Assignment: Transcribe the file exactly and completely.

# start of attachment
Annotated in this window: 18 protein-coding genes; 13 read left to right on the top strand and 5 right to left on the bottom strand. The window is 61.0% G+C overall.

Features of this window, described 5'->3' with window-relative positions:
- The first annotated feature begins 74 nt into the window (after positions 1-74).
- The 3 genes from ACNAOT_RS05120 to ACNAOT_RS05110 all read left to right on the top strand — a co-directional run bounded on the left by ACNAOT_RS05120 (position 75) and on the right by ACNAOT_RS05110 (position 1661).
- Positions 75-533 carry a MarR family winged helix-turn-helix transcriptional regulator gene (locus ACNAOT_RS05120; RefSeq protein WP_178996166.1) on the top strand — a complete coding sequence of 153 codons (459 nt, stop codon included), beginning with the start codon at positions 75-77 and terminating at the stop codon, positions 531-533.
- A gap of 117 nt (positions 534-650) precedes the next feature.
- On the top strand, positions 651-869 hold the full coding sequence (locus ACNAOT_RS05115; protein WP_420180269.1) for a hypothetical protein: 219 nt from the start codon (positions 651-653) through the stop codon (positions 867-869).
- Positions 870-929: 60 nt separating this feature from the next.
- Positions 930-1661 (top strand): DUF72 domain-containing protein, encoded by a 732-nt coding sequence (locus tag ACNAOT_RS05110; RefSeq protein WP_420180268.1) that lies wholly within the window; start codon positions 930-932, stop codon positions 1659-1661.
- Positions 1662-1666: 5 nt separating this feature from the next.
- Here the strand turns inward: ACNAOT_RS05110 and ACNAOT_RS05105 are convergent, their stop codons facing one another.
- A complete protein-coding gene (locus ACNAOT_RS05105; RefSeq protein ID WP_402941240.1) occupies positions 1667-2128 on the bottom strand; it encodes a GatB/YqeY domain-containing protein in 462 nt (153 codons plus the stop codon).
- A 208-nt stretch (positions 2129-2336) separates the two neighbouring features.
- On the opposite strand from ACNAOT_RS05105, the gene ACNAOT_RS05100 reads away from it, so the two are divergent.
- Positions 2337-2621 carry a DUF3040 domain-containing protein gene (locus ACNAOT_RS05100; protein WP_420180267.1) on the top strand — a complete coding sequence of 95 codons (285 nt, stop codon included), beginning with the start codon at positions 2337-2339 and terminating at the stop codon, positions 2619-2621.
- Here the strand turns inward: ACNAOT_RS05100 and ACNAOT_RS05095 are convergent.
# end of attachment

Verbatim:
Annotated in this window: 18 protein-coding genes; 13 read left to right on the top strand and 5 right to left on the bottom strand. The window is 61.0% G+C overall.

Features of this window, described 5'->3' with window-relative positions:
- The first annotated feature begins 74 nt into the window (after positions 1-74).
- The 3 genes from ACNAOT_RS05120 to ACNAOT_RS05110 all read left to right on the top strand — a co-directional run bounded on the left by ACNAOT_RS05120 (position 75) and on the right by ACNAOT_RS05110 (position 1661).
- Positions 75-533 carry a MarR family winged helix-turn-helix transcriptional regulator gene (locus ACNAOT_RS05120; RefSeq protein WP_178996166.1) on the top strand — a complete coding sequence of 153 codons (459 nt, stop codon included), beginning with the start codon at positions 75-77 and terminating at the stop codon, positions 531-533.
- A gap of 117 nt (positions 534-650) precedes the next feature.
- On the top strand, positions 651-869 hold the full coding sequence (locus ACNAOT_RS05115; protein WP_420180269.1) for a hypothetical protein: 219 nt from the start codon (positions 651-653) through the stop codon (positions 867-869).
- Positions 870-929: 60 nt separating this feature from the next.
- Positions 930-1661 (top strand): DUF72 domain-containing protein, encoded by a 732-nt coding sequence (locus tag ACNAOT_RS05110; RefSeq protein WP_420180268.1) that lies wholly within the window; start codon positions 930-932, stop codon positions 1659-1661.
- Positions 1662-1666: 5 nt separating this feature from the next.
- Here the strand turns inward: ACNAOT_RS05110 and ACNAOT_RS05105 are convergent, their stop codons facing one another.
- A complete protein-coding gene (locus ACNAOT_RS05105; RefSeq protein ID WP_402941240.1) occupies positions 1667-2128 on the bottom strand; it encodes a GatB/YqeY domain-containing protein in 462 nt (153 codons plus the stop codon).
- A 208-nt stretch (positions 2129-2336) separates the two neighbouring features.
- On the opposite strand from ACNAOT_RS05105, the gene ACNAOT_RS05100 reads away from it, so the two are divergent.
- Positions 2337-2621 carry a DUF3040 domain-containing protein gene (locus ACNAOT_RS05100; protein WP_420180267.1) on the top strand — a complete coding sequence of 95 codons (285 nt, stop codon included), beginning with the start codon at positions 2337-2339 and terminating at the stop codon, positions 2619-2621.
- Here the strand turns inward: ACNAOT_RS05100 and ACNAOT_RS05095 are convergent.